I have a question for those of you who have already made diet changes to eat locally produced food. I am struggling here. What should a person eat if they live in the north where the growing season is shorter and there is nothing (but meat) produced all winter? Everything seems to be trucked in from somewhere.
Good article but please don’t write off the paper vs. plastic debate. If asked paper of plastic? choose neither, use re-useable bags. Plastic does more than just be wasteful– it uses petroleum, takes up space in landfills, pollutes the ocean (research is finding disturbing amounts of plastic in the ocean), etc. And it’s easy to change– simply use re-useable bags. If we could just get states to pass statewide taxes or bans you would see huge changes. Even China, with all their environmental issues, banned plastic bags and here in the US we are pretty much doing nothing.
The only reason people complain about plastic in landfills or bodies of water is because the other garbage has dissolved all of its chemicals into the earth or sunk to the bottom & plastic is the only thing you can still see.I guess out of sight is out of mind.Yes, plastics will still be in landfills or the water for a long time. Since they are still intact they can be cleaned up & recycled!The problem is people polluting & ignorance, not plastic. We are hurting our environment. Stop throwing away such a wonderfully reusable, recyclable & energy efficient resource as plastic.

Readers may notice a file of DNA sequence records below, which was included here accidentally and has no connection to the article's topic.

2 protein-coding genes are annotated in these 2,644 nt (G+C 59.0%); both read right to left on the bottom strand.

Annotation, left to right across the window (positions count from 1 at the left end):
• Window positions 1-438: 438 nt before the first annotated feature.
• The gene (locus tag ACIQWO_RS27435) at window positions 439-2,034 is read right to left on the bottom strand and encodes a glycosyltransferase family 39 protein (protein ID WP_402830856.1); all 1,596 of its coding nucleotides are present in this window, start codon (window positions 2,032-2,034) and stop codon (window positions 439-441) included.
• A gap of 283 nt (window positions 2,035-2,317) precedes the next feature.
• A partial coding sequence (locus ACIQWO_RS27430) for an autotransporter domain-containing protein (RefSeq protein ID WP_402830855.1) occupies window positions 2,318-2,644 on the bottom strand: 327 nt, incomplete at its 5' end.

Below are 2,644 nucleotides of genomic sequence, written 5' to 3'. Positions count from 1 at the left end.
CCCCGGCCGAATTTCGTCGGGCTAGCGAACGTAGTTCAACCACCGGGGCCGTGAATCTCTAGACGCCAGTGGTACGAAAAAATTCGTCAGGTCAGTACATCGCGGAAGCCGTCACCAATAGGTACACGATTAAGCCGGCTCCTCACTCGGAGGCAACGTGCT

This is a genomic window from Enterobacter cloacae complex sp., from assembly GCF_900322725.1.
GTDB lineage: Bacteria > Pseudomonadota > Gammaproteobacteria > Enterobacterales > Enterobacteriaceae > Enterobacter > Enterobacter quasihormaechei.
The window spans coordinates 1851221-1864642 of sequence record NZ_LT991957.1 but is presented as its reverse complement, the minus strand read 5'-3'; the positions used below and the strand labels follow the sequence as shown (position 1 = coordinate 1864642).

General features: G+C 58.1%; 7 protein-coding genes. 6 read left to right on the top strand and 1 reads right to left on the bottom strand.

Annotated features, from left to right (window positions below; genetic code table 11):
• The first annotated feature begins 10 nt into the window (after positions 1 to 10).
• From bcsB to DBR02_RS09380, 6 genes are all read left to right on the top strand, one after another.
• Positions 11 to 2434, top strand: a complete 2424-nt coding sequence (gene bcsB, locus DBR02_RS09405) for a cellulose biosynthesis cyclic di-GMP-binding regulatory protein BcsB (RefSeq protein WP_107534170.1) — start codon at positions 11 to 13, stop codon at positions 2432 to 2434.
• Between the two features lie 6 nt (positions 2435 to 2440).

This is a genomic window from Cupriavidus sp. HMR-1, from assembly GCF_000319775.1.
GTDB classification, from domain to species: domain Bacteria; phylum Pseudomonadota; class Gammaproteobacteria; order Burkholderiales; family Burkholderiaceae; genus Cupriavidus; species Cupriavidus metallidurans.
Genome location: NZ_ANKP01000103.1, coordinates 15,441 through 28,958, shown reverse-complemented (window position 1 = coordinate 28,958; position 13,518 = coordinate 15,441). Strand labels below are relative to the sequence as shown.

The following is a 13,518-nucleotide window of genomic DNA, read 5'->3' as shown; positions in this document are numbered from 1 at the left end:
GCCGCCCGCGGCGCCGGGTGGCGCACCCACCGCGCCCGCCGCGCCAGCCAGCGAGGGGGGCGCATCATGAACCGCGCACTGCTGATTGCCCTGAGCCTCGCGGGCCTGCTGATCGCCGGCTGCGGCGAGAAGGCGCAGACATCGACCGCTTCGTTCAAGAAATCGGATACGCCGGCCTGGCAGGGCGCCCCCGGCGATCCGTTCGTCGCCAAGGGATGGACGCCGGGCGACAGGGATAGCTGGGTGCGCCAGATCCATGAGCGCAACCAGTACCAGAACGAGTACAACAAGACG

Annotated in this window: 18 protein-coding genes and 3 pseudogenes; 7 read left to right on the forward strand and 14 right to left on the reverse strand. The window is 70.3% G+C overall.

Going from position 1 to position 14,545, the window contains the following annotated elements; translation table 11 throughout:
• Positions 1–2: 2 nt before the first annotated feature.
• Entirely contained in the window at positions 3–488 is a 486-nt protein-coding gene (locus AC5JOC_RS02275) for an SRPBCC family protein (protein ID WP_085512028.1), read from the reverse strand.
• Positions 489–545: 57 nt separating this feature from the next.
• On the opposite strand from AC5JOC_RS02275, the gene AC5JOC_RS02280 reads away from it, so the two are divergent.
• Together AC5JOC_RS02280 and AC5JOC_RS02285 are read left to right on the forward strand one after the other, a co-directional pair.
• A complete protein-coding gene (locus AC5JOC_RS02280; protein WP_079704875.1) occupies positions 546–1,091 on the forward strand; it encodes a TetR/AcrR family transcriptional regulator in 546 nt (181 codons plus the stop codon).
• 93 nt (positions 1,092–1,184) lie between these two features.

Garik,Please check the label on your reusable bags … the vast majority are made from plastics (polyethylene PE or olefins). Many people are being duped by large retailers jumping on the “green” bandwagon & pushing these “green” bags made from plastics. Look for the bags that have natural fibers. You may want to check your clothing labels too, most clothing is made from plastic fiber as well.